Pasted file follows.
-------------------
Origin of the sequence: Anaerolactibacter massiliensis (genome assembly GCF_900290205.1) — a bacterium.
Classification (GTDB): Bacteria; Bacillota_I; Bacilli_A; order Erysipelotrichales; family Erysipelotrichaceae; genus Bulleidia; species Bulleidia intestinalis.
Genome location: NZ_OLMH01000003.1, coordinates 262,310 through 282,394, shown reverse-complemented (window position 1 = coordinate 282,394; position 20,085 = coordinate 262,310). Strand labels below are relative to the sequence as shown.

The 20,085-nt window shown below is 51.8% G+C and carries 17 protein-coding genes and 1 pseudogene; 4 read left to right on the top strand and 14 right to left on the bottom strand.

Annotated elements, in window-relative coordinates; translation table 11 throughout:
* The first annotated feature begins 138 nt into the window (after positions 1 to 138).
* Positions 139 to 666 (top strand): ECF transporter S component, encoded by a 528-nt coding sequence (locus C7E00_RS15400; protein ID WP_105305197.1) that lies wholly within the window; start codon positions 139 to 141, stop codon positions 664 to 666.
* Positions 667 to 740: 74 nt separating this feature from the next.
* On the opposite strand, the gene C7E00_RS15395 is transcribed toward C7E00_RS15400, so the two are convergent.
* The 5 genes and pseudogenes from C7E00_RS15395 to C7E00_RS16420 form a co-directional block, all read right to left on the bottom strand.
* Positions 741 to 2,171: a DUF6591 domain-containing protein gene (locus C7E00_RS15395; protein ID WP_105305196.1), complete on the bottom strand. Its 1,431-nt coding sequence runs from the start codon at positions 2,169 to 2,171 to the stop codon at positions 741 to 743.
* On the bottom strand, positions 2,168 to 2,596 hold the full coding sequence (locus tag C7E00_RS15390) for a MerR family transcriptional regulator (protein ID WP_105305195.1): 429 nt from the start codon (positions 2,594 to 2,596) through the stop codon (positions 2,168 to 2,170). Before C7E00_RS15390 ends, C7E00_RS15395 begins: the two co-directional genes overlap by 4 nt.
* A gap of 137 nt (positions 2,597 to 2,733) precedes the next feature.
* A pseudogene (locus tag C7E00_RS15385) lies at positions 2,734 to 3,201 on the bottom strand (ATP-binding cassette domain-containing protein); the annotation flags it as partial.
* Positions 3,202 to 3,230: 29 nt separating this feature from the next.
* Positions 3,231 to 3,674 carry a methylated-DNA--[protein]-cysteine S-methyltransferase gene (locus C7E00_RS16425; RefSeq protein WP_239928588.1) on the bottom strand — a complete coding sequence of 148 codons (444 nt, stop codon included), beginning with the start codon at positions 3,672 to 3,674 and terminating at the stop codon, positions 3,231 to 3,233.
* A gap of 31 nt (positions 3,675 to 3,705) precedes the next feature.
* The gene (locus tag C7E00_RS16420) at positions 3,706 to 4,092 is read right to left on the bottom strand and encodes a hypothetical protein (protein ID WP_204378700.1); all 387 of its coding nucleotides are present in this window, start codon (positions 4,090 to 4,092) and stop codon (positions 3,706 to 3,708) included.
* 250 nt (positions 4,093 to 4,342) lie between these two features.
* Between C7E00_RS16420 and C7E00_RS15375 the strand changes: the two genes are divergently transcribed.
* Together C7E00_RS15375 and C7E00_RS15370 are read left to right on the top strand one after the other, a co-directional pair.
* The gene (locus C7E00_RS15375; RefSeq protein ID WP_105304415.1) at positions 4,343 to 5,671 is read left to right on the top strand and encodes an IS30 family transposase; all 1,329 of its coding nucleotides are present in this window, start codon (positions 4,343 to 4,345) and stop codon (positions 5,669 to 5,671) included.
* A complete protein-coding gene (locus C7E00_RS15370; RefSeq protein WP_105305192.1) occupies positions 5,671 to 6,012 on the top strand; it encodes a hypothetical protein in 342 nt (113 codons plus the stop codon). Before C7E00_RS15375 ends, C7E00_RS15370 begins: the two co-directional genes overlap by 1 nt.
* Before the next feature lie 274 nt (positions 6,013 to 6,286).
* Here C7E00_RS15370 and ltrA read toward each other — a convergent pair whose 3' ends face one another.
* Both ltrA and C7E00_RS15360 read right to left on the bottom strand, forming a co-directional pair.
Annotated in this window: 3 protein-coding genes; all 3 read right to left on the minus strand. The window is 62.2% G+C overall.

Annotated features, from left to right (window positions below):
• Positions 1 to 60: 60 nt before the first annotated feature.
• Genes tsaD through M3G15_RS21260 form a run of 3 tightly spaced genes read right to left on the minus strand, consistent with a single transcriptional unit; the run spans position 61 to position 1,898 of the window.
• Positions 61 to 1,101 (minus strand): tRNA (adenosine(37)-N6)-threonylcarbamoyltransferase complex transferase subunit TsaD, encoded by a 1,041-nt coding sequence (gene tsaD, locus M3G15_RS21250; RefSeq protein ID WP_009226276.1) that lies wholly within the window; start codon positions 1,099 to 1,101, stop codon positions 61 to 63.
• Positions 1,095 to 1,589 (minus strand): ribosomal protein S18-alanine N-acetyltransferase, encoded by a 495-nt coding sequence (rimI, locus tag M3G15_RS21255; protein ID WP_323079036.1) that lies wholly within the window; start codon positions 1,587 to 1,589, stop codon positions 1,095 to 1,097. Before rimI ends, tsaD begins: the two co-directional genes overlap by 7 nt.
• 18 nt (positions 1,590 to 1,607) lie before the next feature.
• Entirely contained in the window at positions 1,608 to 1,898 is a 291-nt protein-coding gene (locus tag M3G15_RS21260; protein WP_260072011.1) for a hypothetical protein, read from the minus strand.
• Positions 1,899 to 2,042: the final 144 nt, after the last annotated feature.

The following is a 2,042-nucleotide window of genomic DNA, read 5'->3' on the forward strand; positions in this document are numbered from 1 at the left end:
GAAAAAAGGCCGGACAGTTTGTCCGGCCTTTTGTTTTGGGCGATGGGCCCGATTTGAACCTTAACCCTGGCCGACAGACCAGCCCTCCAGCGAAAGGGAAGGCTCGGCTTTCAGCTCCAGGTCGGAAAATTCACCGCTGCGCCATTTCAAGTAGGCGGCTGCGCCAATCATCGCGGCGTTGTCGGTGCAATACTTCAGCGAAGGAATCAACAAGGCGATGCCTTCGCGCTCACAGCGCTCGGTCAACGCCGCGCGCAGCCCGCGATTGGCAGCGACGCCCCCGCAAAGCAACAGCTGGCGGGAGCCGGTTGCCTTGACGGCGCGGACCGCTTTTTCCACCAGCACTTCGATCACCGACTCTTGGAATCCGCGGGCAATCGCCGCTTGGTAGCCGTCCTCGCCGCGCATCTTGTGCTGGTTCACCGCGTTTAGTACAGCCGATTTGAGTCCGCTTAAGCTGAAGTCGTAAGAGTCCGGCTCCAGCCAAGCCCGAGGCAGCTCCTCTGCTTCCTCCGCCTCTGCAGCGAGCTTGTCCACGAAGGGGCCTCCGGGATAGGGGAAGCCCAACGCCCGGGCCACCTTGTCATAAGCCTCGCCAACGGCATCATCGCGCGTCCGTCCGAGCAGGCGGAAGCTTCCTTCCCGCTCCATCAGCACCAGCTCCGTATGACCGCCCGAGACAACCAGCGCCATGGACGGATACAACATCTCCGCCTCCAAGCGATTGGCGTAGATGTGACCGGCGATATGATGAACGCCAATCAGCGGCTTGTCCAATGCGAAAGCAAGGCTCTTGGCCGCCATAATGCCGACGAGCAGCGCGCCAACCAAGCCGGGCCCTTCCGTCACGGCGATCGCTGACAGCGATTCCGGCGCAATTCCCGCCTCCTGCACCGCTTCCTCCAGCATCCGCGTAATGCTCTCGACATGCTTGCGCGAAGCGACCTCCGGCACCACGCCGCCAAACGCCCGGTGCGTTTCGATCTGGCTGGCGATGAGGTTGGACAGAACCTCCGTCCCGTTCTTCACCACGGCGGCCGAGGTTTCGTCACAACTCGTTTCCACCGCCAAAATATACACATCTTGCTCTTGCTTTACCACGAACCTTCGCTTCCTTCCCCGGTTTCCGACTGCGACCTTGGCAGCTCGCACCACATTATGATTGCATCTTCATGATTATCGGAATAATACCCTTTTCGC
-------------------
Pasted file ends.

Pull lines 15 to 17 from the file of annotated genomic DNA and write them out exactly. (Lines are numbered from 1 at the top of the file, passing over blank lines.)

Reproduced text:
* Positions 3,202 to 3,230: 29 nt separating this feature from the next.
* Positions 3,231 to 3,674 carry a methylated-DNA--[protein]-cysteine S-methyltransferase gene (locus C7E00_RS16425; RefSeq protein WP_239928588.1) on the bottom strand — a complete coding sequence of 148 codons (444 nt, stop codon included), beginning with the start codon at positions 3,672 to 3,674 and terminating at the stop codon, positions 3,231 to 3,233.
* A gap of 31 nt (positions 3,675 to 3,705) precedes the next feature.